The University of Geneva, together with the World Intellectual Property Organization (WIPO), will organize a two-weeks WIPO-University of Geneva Summer School on Intellectual Property (June 27 to July 8). The Summer School takes place during the first week (June 27 to July 1) at the WIPO headquarters, and during the second week (July 4 to July 8) at Unimail, in the premises of the University of Geneva Law School. The Summer School is open to 60 senior students (graduate and postgraduate students) and young professionals from any field of study or discipline (from law to economics). The Summer School offers an invaluable education program in the whole area of intellectual property (IP). Selected applicants will be notified one week after registration deadline. 1. Summer School Objectives The objective of the Summer School is to provide an opportunity for advanced students or young professionals to acquire deeper knowledge of IP, and to gain an appreciation of IP as a tool for economic, social, cultural and technological development and the role WIPO plays in the global administration of IP. 2. Program The Summer School program covers all main areas of IP (namely patent law, trademarks, designs and copyright) through a pragmatic, interactive approach. Lecturers are intellectual property experts at WIPO, the University of Geneva, or other institutions. 3. Elibility Requirements Participation is not limited to law students. Students in other fields are also encouraged to apply. Proficiency in English is required. All applicants are required to have successfully completed the WIPO distance learning General Course on Intellectual Property (DL-101) before the registration deadline. Please note that priority will be given to those who have completed the said course in the selection of participants. Participants are responsible for their own travel to and from Geneva, accommodation and living expenses during their participation of the program.
University of Geneva Summer School jointly with the UNCTAD-UNIGE Sustainability Research Centre The Business and Sustainability summer course provides insights on how the business sector addresses environmental, human rights or sustainable development issues through corporate social responsibility (CSR). It delves into the interactions between governments, international organizations, civil society and businesses through lectures at University of Geneva and site visits to the United Nations Office in Geneva, UN specialised agencies and companies. Programme Concepts and definitions of CSR; tools for implementation Global issues and business involvement: environment, human rights, finance, labour, global health Sustainability leadership Site visits to companies and to the United Nations What you will learn You will get exposure to the latest global challenges in sustainability and how they are addressed by the business sector and the United Nations through a mix of lectures, case studies and site visits. Evaluation Evaluation and grading will be based on class participation and students’ presentations on the last day of the course.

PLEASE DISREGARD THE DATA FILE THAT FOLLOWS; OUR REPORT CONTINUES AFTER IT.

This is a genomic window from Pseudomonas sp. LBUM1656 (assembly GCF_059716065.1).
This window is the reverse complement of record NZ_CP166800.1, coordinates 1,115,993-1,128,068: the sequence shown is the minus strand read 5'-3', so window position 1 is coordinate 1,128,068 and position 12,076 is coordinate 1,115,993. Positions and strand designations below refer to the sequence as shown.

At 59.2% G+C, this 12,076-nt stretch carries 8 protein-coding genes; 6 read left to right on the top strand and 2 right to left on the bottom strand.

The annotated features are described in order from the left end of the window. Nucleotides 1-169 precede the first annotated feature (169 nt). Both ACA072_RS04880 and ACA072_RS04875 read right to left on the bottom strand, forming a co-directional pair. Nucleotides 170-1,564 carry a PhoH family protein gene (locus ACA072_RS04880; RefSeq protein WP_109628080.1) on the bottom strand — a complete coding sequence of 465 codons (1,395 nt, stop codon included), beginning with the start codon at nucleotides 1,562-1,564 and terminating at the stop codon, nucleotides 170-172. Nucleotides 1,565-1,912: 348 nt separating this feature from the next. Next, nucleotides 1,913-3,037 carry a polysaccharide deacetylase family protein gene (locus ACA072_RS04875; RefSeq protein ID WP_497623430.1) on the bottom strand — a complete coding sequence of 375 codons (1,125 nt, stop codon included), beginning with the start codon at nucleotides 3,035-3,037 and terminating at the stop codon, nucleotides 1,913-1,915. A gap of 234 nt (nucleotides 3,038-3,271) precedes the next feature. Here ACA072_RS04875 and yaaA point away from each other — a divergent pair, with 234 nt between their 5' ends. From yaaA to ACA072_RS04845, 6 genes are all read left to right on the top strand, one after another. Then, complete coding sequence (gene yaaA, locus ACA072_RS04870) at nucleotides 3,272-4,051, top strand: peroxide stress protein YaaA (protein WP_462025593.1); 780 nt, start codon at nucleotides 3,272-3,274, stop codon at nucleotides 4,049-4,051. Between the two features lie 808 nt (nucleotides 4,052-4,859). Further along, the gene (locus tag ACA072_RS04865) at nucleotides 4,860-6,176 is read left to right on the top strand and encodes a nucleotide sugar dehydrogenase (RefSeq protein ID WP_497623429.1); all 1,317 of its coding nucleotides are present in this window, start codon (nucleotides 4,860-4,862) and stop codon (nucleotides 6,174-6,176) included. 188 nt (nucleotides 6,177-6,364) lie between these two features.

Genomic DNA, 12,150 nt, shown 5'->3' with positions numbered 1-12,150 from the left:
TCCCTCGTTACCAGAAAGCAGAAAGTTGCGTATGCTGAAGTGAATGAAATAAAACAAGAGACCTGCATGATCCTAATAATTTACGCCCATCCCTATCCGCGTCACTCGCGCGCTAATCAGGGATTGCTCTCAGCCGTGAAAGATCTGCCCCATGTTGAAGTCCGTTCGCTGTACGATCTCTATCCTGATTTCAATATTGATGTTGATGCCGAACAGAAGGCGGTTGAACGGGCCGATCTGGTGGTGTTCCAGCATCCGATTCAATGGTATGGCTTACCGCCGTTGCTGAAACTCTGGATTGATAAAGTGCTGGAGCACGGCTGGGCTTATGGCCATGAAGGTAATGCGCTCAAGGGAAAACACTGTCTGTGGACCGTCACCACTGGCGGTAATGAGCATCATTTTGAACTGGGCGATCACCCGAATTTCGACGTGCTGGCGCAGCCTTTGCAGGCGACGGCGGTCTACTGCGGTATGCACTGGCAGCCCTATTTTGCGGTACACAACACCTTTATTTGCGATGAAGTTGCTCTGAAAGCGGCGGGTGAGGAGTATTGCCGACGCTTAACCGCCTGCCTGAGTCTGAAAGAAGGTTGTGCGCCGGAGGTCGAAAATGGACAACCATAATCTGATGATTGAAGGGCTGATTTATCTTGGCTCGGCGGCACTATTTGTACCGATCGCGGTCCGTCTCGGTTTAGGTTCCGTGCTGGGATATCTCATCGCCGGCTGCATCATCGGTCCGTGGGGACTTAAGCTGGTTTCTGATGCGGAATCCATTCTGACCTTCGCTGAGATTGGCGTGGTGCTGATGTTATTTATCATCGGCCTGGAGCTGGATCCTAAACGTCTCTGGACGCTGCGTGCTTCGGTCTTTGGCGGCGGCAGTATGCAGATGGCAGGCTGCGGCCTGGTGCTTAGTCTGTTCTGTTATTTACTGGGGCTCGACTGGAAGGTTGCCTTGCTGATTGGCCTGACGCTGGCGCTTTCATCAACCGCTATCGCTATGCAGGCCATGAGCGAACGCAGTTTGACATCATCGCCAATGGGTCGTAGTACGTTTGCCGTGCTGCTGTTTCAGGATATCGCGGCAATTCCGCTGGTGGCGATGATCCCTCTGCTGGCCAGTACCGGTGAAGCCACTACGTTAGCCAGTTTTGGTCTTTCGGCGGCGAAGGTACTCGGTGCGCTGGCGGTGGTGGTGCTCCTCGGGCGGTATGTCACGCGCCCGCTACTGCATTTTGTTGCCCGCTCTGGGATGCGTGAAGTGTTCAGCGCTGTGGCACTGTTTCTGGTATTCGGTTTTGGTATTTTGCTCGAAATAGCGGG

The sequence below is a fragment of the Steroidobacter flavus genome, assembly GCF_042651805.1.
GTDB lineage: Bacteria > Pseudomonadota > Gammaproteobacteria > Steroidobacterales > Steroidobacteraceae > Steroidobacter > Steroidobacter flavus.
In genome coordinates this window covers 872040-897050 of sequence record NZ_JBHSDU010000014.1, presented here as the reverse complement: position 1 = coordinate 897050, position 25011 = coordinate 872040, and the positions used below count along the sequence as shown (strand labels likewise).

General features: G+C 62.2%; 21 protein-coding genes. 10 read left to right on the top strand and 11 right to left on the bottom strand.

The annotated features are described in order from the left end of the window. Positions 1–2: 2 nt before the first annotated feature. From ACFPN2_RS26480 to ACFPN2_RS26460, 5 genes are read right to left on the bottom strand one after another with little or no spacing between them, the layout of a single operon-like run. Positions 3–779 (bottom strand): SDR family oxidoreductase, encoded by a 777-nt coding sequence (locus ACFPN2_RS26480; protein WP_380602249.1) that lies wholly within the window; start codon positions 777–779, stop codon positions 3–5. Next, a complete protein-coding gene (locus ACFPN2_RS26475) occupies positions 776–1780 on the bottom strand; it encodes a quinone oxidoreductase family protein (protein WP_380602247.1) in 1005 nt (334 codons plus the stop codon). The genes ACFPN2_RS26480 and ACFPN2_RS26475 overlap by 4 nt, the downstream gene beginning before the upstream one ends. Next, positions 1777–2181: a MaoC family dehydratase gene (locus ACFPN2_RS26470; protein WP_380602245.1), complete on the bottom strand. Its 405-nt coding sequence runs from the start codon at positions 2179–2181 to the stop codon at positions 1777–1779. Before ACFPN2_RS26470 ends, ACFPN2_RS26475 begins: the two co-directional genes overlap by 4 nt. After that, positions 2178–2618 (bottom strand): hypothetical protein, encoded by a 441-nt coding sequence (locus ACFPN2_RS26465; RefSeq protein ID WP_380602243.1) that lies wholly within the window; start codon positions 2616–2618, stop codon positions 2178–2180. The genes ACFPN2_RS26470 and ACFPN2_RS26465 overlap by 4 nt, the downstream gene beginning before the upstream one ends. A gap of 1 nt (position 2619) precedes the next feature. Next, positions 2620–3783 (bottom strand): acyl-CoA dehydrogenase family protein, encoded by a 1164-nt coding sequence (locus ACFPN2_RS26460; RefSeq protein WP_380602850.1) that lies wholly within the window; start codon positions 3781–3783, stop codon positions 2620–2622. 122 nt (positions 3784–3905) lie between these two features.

The summer school aims to develop the students’ awareness and general understanding of the main substantive themes of international cultural heritage law, namely: the trade in cultural objects; the restitution of stolen or looted artworks; the protection of cultural property in the event of armed conflict; the protection of the built heritage from natural and human-induced disasters; the safeguarding of the intangible cultural heritage and of the diversity of cultural expressions. The lecturers will examine the legal instruments adopted by UNESCO, such as the ‘Convention for the Protection of Cultural Property in the Event of Armed Conflict’, the ‘Convention on the Means of Prohibiting and Preventing the Illicit Import, Export and Transfer of Ownership of Cultural Property’ and the ‘Convention for the Safeguarding of the Intangible Cultural Heritage’. In order to offer an up-to-date glance at international cultural heritage law, the lecturers will also describe its complex relationship with other fields of law – namely general international law, human rights law, and intellectual property law – and with the issue of dispute settlement. Moreover, the lecturers will provide an overview of the different ideological positions of the relevant stakeholders and of the risks and liabilities in the art trade. Finally, the summer school will bring out the challenges to cultural heritage that emanate from new threats. To name but a few: reduced protection of sites and monuments due to lack of public money and political support; natural catastrophes; increasing exploitation of cultural resources by organized criminal organizations; art forgeries; and damage to cultural sites caused by human activities. The summer course includes lectures at the University of Geneva and at WIPO, as well as two field trips to two UNESCO World Heritage sites, namely Berne and Lavaux.